By Frederick Gilbert
Sept. 27, 2012
Scene: You get on the elevator and push the button for floor #31. As the doors close, a hand thrusts in between the doors causing them to re-open. In walks the CEO and the elevator starts to climb.
CEO: “Hi Bob, how are things in Finance?”
You: “Been working late hours. Lots of stress.”
CEO: “Must be hard on your family with two toddlers at home.”
You: “For sure. My wife isn’t one bit happy about it.”
CEO: “Be very careful about that. My first marriage ended in a messy and expensive divorce because of my grueling travel schedule.”
The elevator stops and just as suddenly as he got on, the CEO is gone. You scratch your head saying to yourself, “That was pretty dark. I thought he had it made.” Well, maybe not.
People who deal with C-level executives -- or have aspirations to sit in the big room themselves one day – may have misperceptions about life at the top.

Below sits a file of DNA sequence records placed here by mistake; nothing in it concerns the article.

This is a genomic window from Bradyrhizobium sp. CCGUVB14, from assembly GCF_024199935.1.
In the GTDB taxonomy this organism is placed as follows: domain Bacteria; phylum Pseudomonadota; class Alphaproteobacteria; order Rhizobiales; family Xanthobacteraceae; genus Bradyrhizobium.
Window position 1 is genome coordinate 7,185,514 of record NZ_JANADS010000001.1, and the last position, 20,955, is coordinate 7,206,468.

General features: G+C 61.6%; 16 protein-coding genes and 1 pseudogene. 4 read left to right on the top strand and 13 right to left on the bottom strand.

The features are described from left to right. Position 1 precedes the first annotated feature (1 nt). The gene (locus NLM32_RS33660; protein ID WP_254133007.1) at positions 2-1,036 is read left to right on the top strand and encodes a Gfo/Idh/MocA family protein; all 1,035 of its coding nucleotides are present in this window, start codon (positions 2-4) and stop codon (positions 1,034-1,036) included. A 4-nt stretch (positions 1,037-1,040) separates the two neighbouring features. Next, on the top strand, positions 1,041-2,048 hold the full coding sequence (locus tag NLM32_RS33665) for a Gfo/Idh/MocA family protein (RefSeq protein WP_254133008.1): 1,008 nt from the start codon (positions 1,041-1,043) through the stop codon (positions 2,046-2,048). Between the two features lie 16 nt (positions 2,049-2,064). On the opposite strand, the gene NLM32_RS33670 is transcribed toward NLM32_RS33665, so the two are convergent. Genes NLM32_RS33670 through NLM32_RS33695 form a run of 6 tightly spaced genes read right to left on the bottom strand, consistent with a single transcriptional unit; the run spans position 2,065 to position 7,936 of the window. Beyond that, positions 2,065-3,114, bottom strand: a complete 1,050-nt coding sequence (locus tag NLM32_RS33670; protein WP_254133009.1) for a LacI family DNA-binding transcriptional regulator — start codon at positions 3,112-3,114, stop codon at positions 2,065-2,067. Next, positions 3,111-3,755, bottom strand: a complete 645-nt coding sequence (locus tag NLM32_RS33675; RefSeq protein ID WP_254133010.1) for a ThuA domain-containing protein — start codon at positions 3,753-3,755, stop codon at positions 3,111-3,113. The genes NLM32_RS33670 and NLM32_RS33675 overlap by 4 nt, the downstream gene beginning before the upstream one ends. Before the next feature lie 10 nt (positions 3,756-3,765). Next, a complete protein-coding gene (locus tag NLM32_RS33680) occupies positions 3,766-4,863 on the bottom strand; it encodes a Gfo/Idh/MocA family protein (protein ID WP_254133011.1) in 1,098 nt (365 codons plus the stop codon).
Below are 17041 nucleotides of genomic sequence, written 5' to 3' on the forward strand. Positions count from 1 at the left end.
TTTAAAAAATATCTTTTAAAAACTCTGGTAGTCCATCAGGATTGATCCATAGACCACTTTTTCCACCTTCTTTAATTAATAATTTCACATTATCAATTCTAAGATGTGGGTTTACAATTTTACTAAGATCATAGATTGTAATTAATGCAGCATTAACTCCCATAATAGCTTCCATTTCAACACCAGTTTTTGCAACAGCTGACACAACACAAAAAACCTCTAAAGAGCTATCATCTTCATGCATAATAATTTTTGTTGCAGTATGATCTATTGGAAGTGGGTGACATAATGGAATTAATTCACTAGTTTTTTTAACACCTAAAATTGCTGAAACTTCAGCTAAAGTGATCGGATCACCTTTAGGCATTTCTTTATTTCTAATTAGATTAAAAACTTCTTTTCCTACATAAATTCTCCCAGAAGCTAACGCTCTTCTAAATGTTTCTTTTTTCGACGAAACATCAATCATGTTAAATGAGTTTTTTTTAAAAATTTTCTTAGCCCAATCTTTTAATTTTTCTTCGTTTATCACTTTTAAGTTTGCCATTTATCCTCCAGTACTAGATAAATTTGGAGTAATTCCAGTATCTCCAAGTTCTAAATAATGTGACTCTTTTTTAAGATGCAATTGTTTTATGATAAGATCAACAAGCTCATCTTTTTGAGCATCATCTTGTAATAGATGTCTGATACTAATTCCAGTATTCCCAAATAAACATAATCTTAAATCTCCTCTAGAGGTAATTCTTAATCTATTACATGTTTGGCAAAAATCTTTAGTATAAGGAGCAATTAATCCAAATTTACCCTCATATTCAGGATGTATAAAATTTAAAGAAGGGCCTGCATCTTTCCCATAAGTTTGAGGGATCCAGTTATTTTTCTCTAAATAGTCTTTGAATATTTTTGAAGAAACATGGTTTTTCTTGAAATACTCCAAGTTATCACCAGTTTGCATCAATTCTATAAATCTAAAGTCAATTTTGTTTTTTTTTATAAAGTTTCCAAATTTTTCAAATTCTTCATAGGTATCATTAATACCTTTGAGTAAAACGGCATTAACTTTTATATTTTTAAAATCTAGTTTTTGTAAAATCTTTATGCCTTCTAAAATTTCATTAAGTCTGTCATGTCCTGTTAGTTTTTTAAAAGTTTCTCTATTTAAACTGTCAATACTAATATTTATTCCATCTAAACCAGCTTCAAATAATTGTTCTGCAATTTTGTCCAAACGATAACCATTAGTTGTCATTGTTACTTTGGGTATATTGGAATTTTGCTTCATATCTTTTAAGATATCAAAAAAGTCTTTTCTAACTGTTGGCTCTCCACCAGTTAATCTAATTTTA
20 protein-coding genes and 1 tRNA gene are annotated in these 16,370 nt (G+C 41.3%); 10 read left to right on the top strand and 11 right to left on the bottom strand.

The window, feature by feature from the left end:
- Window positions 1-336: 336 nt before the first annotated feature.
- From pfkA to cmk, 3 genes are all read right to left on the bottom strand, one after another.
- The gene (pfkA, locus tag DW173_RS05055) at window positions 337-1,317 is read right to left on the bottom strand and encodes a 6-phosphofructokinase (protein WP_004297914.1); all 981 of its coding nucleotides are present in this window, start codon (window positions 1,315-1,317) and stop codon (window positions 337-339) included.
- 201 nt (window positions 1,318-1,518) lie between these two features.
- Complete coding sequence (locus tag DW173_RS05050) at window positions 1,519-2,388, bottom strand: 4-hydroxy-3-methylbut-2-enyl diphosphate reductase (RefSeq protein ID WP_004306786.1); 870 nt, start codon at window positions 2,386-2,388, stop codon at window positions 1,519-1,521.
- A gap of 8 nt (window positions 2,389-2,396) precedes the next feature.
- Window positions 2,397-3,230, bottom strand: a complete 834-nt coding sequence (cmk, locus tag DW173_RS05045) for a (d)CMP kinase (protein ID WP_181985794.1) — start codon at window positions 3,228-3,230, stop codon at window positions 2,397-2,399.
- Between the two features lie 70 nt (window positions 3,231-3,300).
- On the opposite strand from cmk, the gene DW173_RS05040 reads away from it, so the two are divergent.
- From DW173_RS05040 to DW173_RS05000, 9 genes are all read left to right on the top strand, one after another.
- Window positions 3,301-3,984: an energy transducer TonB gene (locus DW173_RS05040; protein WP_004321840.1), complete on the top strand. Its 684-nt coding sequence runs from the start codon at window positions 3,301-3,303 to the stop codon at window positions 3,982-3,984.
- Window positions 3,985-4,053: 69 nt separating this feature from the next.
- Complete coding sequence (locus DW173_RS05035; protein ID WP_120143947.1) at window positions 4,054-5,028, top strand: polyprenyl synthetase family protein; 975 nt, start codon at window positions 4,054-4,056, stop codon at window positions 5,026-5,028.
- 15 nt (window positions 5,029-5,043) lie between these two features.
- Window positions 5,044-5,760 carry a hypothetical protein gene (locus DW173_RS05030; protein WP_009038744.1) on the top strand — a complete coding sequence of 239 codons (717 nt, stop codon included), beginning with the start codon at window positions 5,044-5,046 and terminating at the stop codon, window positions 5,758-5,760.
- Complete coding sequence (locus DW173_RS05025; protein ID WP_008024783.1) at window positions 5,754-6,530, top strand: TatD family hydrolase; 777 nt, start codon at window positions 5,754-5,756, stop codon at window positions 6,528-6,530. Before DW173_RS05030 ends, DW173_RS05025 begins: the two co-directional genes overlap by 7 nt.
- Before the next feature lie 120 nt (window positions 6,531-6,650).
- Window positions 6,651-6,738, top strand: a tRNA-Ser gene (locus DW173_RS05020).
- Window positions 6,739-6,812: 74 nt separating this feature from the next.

For my book Speaking Up: Surviving Executive Presentations, I interviewed a number of CEOs about their lives and careers with the hope of uncovering the truth, including the dark side, of life at the top.
First of all, a little background. The average C-level executive has a short-lived top-level career of just 23 months. In addition, they deal with huge performance pressures right out of the box. After one year in a new CEO job, if the stock price is up, 75% of them are still there. If the stock price is down, 83% have been fired. Few of us live that kind of unrelenting pressure.
Marriage and support are critical – yet elusive
Scott McNealy (Co-founder of Sun Microsystems) addressed a group of budding entrepreneurs with this advice: “The most important strategic decision you make in your business career is who you choose to have babies with.” His advice was reflected by other leaders who described stories of wrecked marriages because of the demands of the job. Brenda Rhodes, CEO of InTouch, observed, “I have talked to many CEOs who have lost their relationships.”